Richard Donoghue's conflict of interest
I originally speculated that there might be a financial pay-off for Donoghue from CA Technologies for slowing down a competitor--Huawei. But CA Technologies was sold to Broadcom in 2018, so Donoghue's pay-off would probably have to come elsewhere.
Donaghue was given the honour of announcing the conviction of El Chapo, head of the Sinaloa drug cartel, in 2019. Of course, attorneys, NYPD, FBI, DEA, Homeland Security, etc, etc, had been working the case for 30 years, but Donaghue got the plum of announcing the conviction after little more than a year on the job. Then he was promoted to special duties on the Ukraine file. In public media, no-one seemed to know exactly what "Ukraine file" meant, but I interpreted he was assigned to getting the dirt on Hunter Biden. When William Barr resigned as Attorney general, Deputy Attorney General Rosen replaced him, and Donald Trump named Donoghue the new Deputy Attorney General.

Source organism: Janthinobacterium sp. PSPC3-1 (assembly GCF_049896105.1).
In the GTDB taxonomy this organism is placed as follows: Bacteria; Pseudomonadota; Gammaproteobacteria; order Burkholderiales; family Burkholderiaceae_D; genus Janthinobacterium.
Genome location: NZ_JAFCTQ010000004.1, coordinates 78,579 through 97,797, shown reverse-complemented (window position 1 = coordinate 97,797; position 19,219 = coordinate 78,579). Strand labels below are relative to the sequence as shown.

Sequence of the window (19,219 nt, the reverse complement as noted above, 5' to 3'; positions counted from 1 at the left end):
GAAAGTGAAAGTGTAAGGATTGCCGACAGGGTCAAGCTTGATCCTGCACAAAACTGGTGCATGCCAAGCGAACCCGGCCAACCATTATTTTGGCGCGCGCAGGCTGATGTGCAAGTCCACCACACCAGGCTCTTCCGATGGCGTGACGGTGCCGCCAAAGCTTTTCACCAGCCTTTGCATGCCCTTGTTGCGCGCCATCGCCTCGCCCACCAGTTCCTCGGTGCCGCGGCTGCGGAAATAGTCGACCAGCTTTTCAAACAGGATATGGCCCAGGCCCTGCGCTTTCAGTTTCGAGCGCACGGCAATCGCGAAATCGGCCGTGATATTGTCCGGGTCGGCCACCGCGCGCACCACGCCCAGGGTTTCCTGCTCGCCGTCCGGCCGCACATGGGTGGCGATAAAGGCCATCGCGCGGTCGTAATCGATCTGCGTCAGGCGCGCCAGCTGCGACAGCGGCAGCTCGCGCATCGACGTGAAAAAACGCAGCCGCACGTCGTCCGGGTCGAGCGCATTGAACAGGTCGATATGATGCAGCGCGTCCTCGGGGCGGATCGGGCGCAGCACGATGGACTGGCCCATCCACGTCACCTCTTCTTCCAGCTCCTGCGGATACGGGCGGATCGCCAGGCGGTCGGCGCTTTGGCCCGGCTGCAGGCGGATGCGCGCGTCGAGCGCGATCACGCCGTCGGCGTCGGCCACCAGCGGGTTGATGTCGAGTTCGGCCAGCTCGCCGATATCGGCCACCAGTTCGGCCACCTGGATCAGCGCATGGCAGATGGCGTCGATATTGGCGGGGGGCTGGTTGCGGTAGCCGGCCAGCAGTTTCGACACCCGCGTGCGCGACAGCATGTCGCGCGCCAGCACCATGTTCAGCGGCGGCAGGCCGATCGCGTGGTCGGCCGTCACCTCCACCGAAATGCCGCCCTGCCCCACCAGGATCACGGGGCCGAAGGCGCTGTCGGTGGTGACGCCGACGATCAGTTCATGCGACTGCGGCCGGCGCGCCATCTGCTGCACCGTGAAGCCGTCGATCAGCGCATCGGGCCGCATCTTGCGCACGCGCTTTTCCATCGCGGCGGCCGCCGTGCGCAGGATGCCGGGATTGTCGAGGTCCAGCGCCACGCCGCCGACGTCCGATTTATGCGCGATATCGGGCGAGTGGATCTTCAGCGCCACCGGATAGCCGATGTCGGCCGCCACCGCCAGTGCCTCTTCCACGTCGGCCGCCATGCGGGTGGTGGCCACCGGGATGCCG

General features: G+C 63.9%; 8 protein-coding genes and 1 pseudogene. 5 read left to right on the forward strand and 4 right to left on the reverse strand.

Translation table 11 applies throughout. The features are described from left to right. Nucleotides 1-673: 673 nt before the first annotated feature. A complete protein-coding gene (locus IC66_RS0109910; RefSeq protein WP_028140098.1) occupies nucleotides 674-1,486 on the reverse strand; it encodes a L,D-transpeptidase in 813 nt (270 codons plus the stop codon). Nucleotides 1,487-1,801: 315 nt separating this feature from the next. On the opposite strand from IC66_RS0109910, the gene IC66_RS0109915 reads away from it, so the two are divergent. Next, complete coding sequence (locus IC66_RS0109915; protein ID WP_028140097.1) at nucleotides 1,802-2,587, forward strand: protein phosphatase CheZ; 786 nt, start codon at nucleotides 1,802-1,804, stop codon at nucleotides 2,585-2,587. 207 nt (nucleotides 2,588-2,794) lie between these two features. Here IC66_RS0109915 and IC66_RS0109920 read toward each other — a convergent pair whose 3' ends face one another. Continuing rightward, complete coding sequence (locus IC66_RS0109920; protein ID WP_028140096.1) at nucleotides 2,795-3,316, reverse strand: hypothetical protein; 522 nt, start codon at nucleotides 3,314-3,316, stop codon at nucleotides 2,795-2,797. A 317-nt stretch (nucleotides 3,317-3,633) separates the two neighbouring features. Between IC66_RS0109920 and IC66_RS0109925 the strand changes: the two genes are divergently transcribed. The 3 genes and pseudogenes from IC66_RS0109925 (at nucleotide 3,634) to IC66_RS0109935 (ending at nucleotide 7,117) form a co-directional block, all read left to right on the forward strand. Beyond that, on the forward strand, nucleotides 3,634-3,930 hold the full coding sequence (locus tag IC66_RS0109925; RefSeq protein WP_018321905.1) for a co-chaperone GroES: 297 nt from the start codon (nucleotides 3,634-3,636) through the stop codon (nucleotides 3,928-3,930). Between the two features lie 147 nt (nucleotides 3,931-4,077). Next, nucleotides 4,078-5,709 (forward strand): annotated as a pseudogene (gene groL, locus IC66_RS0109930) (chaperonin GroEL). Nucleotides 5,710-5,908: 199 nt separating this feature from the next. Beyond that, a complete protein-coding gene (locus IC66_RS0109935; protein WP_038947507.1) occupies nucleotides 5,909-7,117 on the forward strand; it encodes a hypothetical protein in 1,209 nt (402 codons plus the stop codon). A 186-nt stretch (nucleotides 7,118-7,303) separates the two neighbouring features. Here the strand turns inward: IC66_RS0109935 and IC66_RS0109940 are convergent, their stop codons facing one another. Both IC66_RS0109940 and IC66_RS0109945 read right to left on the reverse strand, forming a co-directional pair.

Did Trump know?
Did Trump know the very day he was having a one-on-one meeting with Xi that Donoghue was having Meng arrested in Vancouver? No. Despite hedging in the Guardian interview, claiming he didn't know if Trump knew, John Bolten confirms in this book that he, as National Security Advisor, had been informed of Meng's arrest and decided not to tell President Trump. Trump was incredulous when he found out and, according to Josh Rogin in Chaos under Heaven, complained that they had "arrested the Ivanka Trump of China."
Why did Jody Wilson-Raybould arrest "the Ivanka Trump of China"?